Watch: Our Virtual Fireside Chat with Cameo Founder and CEO Steven Galanis
On Thursday, July 9th, dot.LA entertainment reporter Sam Blake hosted a one-on-one video interview with Steven Galanis, founder and CEO of Cameo, the thriving video platform featuring celebrities and influencers.
"From our estimation we believe that there are two million people in the world that are qualified influencers," said Cameo Founder and CEO Steven Galanis in a conversation with dot.LA's Sam Blake. "And probably more than in any other city on Earth, those people are in Los Angeles."
The website allows celebrities to send personalized video messages to paying fans. Cameo recruits big names, usually through social media. Other times, celebrities are referred by their friends — like the time Snoop Dogg popped in on Ice T's video.
"He ended up Face-timing me later that day and joining the platform," Galanis said. Later, he said, Snoop Dogg became an investor. These scenarios, where celebrities join by referral, make up about 55% of all Cameo bookings. To date, the company has collected over 40,000 influencers.
But how? What's in it for the celebrity? The platform acts almost as a marketplace for talent. Mainstream and niche performers alike can build their following.
"The value prop of the Cameo is that talent is getting paid to become more popular," Galanis said. "The person who receives a Cameo from you literally becomes a bigger fan of you than they ever were."
Right before Mother's Day, one customer wrote to Galanis on LinkedIn to tell him the video he bought for his wife was "the best Cameo that's ever been made." Naturally, Galanis was intrigued; the four-year-old startup has churned out over a million of these videos.
Galanis confirmed: it was the best Cameo he'd ever seen. He booked the same artist, Michael Fronti, to make one for his mom. She became an instant fan of a singer she'd never heard of. Her Facebook friends love him now, too.
Virtual Fireside Chat with Cameo Founder & CEO Steven Galanis www.youtube.com
Cameo CEO Steven Galanis
Cameo has emerged as the world's leading marketplace for personalized video shoutouts recently cementing roots in Los Angeles. Cameo has raised over $65 million to date; most recently a mid-2019 $50 million Series B led by Kleiner Perkins, with participation from Playa Vista-based The Chernin Group.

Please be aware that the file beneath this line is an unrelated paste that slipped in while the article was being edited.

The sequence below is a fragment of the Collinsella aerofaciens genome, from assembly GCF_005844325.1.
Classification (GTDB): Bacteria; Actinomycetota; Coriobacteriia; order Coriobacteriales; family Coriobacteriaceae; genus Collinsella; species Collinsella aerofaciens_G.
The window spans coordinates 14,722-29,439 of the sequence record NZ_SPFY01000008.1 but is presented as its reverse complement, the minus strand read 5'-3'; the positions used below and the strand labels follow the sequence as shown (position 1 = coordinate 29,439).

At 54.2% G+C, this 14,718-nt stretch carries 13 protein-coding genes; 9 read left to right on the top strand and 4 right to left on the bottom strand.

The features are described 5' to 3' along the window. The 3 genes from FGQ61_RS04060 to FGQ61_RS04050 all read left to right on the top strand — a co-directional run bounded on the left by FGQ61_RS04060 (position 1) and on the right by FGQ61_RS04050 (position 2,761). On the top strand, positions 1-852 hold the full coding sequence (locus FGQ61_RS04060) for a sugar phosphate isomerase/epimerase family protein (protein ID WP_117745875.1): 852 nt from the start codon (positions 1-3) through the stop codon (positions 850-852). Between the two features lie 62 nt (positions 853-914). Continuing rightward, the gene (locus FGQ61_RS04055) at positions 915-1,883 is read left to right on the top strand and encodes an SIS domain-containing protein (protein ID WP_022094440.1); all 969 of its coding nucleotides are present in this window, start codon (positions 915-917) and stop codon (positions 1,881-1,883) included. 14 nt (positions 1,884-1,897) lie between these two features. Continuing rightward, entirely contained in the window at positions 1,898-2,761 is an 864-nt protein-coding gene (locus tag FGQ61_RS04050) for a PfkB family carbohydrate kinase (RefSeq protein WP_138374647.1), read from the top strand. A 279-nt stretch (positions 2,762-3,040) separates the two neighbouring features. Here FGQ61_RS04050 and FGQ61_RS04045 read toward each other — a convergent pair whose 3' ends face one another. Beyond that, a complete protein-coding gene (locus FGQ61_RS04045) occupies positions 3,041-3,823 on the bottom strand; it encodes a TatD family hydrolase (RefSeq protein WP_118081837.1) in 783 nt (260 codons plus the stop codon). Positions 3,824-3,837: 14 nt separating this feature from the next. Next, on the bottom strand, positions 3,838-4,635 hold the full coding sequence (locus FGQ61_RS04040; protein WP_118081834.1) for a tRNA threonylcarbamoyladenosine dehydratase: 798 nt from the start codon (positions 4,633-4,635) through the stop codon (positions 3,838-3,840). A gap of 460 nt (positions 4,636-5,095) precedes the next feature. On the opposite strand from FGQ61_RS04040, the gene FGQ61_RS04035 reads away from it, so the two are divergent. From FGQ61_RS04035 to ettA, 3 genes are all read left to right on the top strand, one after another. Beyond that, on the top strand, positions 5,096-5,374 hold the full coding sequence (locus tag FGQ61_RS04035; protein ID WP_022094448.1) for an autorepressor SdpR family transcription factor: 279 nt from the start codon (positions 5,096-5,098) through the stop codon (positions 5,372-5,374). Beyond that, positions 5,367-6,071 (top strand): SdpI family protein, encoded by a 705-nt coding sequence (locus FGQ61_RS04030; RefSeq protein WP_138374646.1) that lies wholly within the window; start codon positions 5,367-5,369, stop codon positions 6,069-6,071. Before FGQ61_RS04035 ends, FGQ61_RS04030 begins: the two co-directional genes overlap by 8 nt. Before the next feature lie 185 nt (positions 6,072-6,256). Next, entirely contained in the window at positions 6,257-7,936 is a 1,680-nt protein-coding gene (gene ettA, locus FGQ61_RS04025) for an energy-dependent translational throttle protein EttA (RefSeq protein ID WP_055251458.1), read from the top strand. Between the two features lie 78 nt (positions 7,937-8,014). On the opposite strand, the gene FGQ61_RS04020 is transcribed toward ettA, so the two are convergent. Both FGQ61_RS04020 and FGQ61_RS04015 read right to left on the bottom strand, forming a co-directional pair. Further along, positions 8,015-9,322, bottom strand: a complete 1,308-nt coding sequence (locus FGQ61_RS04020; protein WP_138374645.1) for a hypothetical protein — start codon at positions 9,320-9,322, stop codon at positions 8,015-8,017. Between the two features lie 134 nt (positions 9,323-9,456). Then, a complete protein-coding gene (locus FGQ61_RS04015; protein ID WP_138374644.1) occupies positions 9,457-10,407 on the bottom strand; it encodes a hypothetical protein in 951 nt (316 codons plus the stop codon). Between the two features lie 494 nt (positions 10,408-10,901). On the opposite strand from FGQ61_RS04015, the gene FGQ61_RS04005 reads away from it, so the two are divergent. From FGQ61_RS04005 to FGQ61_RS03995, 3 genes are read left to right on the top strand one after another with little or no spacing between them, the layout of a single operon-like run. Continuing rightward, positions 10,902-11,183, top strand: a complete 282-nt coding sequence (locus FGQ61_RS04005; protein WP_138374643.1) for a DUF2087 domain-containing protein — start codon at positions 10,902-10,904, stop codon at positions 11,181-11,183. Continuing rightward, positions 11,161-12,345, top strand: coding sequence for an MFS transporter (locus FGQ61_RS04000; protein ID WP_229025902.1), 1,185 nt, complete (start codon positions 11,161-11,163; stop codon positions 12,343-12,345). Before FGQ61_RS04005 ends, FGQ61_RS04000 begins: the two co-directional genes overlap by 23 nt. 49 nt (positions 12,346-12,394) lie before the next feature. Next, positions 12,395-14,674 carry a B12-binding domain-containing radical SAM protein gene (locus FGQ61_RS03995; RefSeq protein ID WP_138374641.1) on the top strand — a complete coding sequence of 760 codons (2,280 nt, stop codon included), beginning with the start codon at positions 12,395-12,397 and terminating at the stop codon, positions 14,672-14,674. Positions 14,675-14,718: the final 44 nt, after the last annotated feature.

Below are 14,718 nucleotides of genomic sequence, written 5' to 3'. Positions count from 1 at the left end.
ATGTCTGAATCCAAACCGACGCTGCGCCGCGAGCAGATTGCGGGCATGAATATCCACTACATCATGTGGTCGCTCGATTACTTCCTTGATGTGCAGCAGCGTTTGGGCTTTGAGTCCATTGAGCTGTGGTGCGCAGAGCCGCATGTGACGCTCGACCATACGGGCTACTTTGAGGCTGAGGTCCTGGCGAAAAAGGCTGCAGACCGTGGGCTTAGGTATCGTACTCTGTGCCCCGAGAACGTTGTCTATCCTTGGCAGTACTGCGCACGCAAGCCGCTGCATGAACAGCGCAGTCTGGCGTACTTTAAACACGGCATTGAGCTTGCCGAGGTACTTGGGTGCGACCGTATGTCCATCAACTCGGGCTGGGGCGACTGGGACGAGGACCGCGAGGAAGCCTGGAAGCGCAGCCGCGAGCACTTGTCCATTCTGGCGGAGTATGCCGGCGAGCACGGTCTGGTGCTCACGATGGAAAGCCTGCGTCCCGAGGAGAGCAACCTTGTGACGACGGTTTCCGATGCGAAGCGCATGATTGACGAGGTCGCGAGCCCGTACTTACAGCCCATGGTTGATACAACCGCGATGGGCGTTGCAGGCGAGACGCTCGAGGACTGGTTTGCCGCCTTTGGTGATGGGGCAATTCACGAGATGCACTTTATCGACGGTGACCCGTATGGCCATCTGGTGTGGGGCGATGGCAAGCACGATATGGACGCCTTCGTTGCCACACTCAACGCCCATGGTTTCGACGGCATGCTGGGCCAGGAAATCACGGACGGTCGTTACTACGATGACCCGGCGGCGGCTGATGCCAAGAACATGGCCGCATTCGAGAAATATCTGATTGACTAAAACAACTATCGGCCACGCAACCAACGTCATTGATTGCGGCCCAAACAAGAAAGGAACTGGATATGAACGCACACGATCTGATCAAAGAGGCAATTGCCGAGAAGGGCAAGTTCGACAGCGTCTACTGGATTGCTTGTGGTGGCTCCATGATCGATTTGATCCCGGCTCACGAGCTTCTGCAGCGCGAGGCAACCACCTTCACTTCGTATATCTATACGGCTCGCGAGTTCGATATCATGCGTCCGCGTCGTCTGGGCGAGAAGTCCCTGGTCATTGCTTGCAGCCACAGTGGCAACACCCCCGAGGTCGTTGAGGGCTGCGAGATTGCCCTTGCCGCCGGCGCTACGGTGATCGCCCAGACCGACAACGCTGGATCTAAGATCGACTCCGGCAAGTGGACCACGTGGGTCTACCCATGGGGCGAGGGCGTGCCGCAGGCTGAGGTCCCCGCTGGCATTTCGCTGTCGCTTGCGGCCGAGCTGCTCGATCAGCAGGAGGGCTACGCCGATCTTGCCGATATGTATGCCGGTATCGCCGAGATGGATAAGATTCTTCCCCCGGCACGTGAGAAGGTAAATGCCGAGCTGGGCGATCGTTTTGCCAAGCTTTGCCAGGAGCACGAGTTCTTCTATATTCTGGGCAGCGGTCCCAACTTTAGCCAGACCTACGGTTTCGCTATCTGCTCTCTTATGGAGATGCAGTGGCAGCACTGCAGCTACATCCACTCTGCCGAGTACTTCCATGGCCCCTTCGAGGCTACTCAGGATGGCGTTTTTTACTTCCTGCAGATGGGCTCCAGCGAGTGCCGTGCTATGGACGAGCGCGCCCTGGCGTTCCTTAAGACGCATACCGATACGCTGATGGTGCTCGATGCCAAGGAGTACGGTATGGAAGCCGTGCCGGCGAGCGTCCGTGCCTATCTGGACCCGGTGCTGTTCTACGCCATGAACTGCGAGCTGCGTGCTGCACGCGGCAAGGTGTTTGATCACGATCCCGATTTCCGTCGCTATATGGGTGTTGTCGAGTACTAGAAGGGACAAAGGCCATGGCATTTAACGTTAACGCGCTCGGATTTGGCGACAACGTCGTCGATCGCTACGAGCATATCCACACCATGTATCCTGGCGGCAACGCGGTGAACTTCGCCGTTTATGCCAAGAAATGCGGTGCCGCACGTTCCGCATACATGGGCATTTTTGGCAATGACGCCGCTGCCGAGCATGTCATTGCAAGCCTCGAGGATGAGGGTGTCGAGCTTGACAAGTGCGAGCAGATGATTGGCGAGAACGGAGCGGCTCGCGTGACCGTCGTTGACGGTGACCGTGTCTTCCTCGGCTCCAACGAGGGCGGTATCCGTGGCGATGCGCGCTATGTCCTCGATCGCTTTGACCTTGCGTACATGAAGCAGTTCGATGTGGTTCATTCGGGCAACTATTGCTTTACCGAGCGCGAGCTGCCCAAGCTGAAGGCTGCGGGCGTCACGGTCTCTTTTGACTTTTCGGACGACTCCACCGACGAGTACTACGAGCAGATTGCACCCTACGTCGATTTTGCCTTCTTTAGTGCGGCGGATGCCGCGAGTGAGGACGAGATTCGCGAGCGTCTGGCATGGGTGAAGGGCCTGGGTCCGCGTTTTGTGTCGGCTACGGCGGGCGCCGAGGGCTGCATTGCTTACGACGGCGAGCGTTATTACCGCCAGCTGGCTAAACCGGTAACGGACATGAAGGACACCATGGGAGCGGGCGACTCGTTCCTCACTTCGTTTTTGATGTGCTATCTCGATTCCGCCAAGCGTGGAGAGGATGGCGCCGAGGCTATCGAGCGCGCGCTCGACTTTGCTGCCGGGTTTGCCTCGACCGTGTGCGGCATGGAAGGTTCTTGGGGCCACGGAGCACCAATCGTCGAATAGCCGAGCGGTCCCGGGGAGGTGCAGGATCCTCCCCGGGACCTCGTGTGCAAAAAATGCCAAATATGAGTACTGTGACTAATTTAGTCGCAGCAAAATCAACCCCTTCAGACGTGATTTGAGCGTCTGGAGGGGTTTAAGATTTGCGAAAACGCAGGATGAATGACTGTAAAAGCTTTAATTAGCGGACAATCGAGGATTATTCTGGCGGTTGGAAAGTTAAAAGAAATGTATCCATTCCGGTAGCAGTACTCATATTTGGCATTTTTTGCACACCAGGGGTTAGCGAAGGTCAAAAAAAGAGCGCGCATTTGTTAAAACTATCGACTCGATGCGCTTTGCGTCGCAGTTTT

dot.LA entertainment reporter Sam Blake will host an in depth video discussion with Cameo's CEO on how he plans to disrupt the entertainment world and more!
- Join Us for a Virtual Fireside Chat with Cameo Founder and CEO ... ›
- Cameo's CEO On How He Plans to Disrupt Hollywood - dot.LA ›
- Cameo CEO Steven Galanis on How He Built His Business - dot.LA ›
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The largest property technology or "proptech" venture firm Fifth Wall is joining the SPAC boom.
In a filing with the Securities and Exchange Comission this week, the firm said its creating a special acquisition company (SPAC) and intends to raise up to $287 million by selling 28.75 million shares at $10 a piece to seek out opportunities in real estate tech.
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Electric vehicle charging station provider EVgo is going public, joining a wave of companies in the electric vehicle industry hoping to ride on Tesla's soaring stock growth over the last year.
The Los Angeles-based startup, which operates a nationwide fast-charging network for electric vehicles, announced Friday it's going public through a merger with a special purpose acquisition company that will generate about $575 million in net proceeds.
The deal with the SPAC, Climate Change Crisis Real Impact I Acquisition Corp., values EVgo at $2.6 billion. Shares shot up more than 66% on the news.
In 2012, Evan Britton founded a website premised upon what the web arguably does best: help people obsess over celebrities.
Britton launched his first site in 1999 as a senior in college and has since made his living monetizing web clicks.
When he created Famous Birthdays as a sort of Wikipedia of celebrities nine years ago, Tiktok wasn't even born and Snap had barely launched. The term "influencers" had yet to seep into the mainstream. But as social media created a new form of celebrity, the site has morphed into a pillar of the teen-centric world of online personalities and creators.